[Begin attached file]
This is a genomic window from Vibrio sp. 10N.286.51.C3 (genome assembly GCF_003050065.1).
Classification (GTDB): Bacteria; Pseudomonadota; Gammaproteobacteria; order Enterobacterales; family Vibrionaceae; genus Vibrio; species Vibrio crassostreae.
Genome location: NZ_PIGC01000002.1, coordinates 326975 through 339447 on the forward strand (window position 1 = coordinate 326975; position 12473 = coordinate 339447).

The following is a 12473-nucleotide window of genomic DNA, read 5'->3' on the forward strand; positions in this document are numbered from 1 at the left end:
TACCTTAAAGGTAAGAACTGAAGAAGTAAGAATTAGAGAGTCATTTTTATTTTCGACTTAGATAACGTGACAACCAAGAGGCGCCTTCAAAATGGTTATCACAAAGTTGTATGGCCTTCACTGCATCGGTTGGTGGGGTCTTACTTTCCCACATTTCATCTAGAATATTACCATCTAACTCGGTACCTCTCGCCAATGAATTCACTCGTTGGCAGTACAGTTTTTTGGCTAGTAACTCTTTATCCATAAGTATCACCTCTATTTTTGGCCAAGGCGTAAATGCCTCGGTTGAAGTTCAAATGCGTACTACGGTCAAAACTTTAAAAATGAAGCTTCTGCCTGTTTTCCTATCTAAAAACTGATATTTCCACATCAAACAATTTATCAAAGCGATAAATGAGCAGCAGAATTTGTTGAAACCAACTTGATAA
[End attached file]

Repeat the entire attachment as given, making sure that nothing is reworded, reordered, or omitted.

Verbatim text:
This is a genomic window from Vibrio sp. 10N.286.51.C3 (genome assembly GCF_003050065.1).
Classification (GTDB): Bacteria; Pseudomonadota; Gammaproteobacteria; order Enterobacterales; family Vibrionaceae; genus Vibrio; species Vibrio crassostreae.
Genome location: NZ_PIGC01000002.1, coordinates 326975 through 339447 on the forward strand (window position 1 = coordinate 326975; position 12473 = coordinate 339447).

The following is a 12473-nucleotide window of genomic DNA, read 5'->3' on the forward strand; positions in this document are numbered from 1 at the left end:
TACCTTAAAGGTAAGAACTGAAGAAGTAAGAATTAGAGAGTCATTTTTATTTTCGACTTAGATAACGTGACAACCAAGAGGCGCCTTCAAAATGGTTATCACAAAGTTGTATGGCCTTCACTGCATCGGTTGGTGGGGTCTTACTTTCCCACATTTCATCTAGAATATTACCATCTAACTCGGTACCTCTCGCCAATGAATTCACTCGTTGGCAGTACAGTTTTTTGGCTAGTAACTCTTTATCCATAAGTATCACCTCTATTTTTGGCCAAGGCGTAAATGCCTCGGTTGAAGTTCAAATGCGTACTACGGTCAAAACTTTAAAAATGAAGCTTCTGCCTGTTTTCCTATCTAAAAACTGATATTTCCACATCAAACAATTTATCAAAGCGATAAATGAGCAGCAGAATTTGTTGAAACCAACTTGATAA